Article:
North Bay man shares experience as northern hospices launch new fundraising efforts

Last year, the Nipissing Serenity Hospice in North Bay gave resident Chris Plummer a bigger gift than he could have asked for –- more time with his father.

“My experience with the hospice was very overwhelming,” said Plummer, whose dad stayed at Nipissing Serenity Hospice for three months in 2020. “Very positive and full of compassion and care for my dad. My dad, we were very fortunate that my dad rebounded because of the care he received from the team here and it provided me an extra three months, a really good three months to spend with my father.

Plummer’s father went into hospice care on Valentine's Day after being told he shouldn’t have seen his birthday on Feb. 11.

“The wonderful staff here, Dr. Rappaport, changed his medications around and it was almost an instant effect where he started to rebound and got his faculties back to the point where 2-3 days later we were in the kitchen having dinner. And from that point on he got stronger,” Plummer said.

He said the extra time and care at Nipissing Serenity Hospice gave him the time he needed to prepare for his final goodbye.

“I had an opportunity to not only say 'goodbye,' but we talked about so many things and we didn’t leave anything unsaid or undone that we didn’t want to do,” Plummer said.

With many patients choosing end-of-life care, officials said they need help from the community so they can continue to provide support to both patients and their families.

Both Nipissing Serenity Hospice in North Bay and the Maison McCulloch Hospice in Sudbury have launched 50/50 raffle draws to help bring more money in while also giving back to those in the community.

“It is crucial,” said Gil Pharand, the executive director of Nipissing Serenity Hospice. “Our funding is only about 60 per cent from the government, so it’s important for us to raise that additional 40 per cent, and this seems like a great way to do it.”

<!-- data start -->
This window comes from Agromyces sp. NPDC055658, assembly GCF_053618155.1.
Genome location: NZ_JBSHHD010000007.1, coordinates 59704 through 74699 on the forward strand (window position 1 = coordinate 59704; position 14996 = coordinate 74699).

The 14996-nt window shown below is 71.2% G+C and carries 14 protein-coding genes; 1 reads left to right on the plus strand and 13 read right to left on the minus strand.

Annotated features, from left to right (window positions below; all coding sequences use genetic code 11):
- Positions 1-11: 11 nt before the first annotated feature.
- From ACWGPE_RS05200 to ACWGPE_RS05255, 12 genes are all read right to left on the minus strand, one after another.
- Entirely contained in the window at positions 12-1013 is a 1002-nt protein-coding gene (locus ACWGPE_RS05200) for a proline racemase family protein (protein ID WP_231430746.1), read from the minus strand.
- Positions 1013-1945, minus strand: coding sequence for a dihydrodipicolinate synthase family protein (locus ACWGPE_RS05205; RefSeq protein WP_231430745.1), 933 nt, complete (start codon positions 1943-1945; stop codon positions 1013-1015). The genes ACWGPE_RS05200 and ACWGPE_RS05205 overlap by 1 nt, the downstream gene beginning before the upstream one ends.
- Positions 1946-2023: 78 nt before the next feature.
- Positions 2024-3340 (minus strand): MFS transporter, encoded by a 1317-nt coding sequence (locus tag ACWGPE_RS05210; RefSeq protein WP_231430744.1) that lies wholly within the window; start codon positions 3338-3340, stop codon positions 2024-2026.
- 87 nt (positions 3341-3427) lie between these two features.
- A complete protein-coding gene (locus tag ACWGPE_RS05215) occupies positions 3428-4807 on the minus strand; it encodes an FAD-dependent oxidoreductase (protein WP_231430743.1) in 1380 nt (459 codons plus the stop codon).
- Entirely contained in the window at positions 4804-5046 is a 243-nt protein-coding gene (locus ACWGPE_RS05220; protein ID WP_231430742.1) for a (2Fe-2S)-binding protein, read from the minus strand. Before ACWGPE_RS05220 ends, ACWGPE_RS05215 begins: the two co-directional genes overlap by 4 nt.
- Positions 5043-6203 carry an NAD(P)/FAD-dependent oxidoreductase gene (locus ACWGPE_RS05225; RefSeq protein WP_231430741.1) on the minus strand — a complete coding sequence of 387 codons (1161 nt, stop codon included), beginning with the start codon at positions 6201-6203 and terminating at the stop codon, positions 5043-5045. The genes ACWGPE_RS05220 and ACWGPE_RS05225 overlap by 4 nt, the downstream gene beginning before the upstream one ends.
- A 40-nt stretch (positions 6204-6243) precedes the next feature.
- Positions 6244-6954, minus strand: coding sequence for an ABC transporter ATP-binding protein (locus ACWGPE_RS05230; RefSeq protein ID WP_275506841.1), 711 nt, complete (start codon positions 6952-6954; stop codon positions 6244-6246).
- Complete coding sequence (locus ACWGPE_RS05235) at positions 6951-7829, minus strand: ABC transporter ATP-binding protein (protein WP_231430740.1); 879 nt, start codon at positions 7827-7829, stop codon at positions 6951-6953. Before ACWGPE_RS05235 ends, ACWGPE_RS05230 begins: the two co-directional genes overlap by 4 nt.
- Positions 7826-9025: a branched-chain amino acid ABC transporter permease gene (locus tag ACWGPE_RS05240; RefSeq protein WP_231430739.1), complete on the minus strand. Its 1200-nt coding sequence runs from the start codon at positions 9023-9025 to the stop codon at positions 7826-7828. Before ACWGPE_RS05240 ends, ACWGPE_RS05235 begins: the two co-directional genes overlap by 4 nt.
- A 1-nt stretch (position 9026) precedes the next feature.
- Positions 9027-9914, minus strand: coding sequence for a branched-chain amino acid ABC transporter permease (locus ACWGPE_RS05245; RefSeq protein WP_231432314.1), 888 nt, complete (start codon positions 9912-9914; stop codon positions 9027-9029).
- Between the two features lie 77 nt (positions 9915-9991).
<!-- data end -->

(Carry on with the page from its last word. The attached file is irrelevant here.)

This fundraising goal is also being seen in Sudbury with over $1 million needed every year.

“Historically, the community has been very supportive,” said Gerry Lougheed Jr., the chair of the Sudbury Hospice Foundation. “The government funding is a bit lacking with regards to the hospice. For the nurses and the (personal support workers), they provide literally the funding for their payroll but everything else in the hospice we must raise in the community.”

Hospice services are free for patients, however, even with the COVID-19 pandemic changing fundraising efforts over the last year, that 40 per cent still has to be raised.

“It’s one of those things that when COVID came about we had a lot of fundraising planned and a lot of those plans were derailed... because of COVID and the climate of things going on in the public,” Pharand said. “So we had to think a bit strategically as to what we can do. For us, one of the big things that we want to do is get out there, face-to-face, talk to people, but that’s not possible. So a 50/50 raffle is a way that we can still do some outreach, raise some funds and give some of our supporters a chance to win as well.”

For the Nipissing Serenity Hospice, there is a minimum prize of $5,000 each month and the draws are proving to be quite successful in the community.

“In the first three days of sales, we’ve generated approximately $15,000 in sales,” Lougheed said. “So we’re quite excited that people are very much supporting the hospice and it’s a win-win.”

The online draw also allows people from across the province to support and try their chance at winning.

Over the last decade, the Maison McCulloch Hospice has helped approximately 1,800 people, proving that there is a big need for end-of-life care in the area. The money from the draw is expected to only make the experience better, according to Lougheed.

“Under the license of this 50/50 draw, the monies must be used with regards to supporting the care, programs and operational expenses of the hospice. In other words, this money isn’t put in the bank for some investment or capital project, this money will literally go back to keeping the doors open and providing the best care,” he said.

Lougheed said the hospice provides comfort and support to residents and their families at a very difficult time.

“I don’t think people come to the hospice to die, but rather they come to the hospice to live on their own terms -- their final days -- with respect, with love, with dignity, with family and friends present,” Lougheed said.

There is no official fundraising goal for either hospice, but organizers are hoping it will allow them to continue providing care and support in the community.

“Hospices are very important because it allows people to pass away as peacefully and with as much dignity as possible,” Plummer said.

“Something that cannot be even closely replicated at a hospital and for most people of average means, you couldn’t begin to do it at home.”

With almost a year between Plummer’s recent visit to the hospice, where he shared his experience during the 50/50 launch, he was happy to remember his dad with so many people who helped impact his life during those final weeks.